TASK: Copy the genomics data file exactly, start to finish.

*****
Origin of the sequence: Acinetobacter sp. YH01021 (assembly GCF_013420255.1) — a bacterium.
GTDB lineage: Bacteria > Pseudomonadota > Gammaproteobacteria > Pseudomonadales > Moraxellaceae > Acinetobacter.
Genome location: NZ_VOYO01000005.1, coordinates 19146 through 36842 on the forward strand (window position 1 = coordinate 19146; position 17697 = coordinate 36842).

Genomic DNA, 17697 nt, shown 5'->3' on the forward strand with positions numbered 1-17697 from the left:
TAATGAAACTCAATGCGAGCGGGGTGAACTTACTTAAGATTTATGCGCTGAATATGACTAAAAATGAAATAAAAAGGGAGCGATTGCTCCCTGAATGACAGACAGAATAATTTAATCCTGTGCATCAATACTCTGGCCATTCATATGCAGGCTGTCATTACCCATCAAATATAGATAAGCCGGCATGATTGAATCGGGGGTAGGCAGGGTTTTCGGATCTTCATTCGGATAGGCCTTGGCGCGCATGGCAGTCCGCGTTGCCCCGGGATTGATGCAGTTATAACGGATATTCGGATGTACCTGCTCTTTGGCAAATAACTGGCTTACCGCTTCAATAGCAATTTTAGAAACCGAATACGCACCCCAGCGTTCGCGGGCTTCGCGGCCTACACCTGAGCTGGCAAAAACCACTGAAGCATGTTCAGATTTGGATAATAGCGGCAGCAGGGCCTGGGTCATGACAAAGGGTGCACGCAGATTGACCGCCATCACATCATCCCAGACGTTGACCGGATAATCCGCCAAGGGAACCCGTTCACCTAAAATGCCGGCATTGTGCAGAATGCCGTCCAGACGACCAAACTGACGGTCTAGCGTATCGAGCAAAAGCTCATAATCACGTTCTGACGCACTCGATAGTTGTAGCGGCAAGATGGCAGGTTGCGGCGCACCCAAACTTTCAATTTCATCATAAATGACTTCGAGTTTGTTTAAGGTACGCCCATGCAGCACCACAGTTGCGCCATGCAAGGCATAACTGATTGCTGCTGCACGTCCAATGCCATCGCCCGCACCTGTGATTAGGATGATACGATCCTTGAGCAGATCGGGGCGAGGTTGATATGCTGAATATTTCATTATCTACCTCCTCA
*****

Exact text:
Origin of the sequence: Acinetobacter sp. YH01021 (assembly GCF_013420255.1) — a bacterium.
GTDB lineage: Bacteria > Pseudomonadota > Gammaproteobacteria > Pseudomonadales > Moraxellaceae > Acinetobacter.
Genome location: NZ_VOYO01000005.1, coordinates 19146 through 36842 on the forward strand (window position 1 = coordinate 19146; position 17697 = coordinate 36842).

Genomic DNA, 17697 nt, shown 5'->3' on the forward strand with positions numbered 1-17697 from the left:
TAATGAAACTCAATGCGAGCGGGGTGAACTTACTTAAGATTTATGCGCTGAATATGACTAAAAATGAAATAAAAAGGGAGCGATTGCTCCCTGAATGACAGACAGAATAATTTAATCCTGTGCATCAATACTCTGGCCATTCATATGCAGGCTGTCATTACCCATCAAATATAGATAAGCCGGCATGATTGAATCGGGGGTAGGCAGGGTTTTCGGATCTTCATTCGGATAGGCCTTGGCGCGCATGGCAGTCCGCGTTGCCCCGGGATTGATGCAGTTATAACGGATATTCGGATGTACCTGCTCTTTGGCAAATAACTGGCTTACCGCTTCAATAGCAATTTTAGAAACCGAATACGCACCCCAGCGTTCGCGGGCTTCGCGGCCTACACCTGAGCTGGCAAAAACCACTGAAGCATGTTCAGATTTGGATAATAGCGGCAGCAGGGCCTGGGTCATGACAAAGGGTGCACGCAGATTGACCGCCATCACATCATCCCAGACGTTGACCGGATAATCCGCCAAGGGAACCCGTTCACCTAAAATGCCGGCATTGTGCAGAATGCCGTCCAGACGACCAAACTGACGGTCTAGCGTATCGAGCAAAAGCTCATAATCACGTTCTGACGCACTCGATAGTTGTAGCGGCAAGATGGCAGGTTGCGGCGCACCCAAACTTTCAATTTCATCATAAATGACTTCGAGTTTGTTTAAGGTACGCCCATGCAGCACCACAGTTGCGCCATGCAAGGCATAACTGATTGCTGCTGCACGTCCAATGCCATCGCCCGCACCTGTGATTAGGATGATACGATCCTTGAGCAGATCGGGGCGAGGTTGATATGCTGAATATTTCATTATCTACCTCCTCA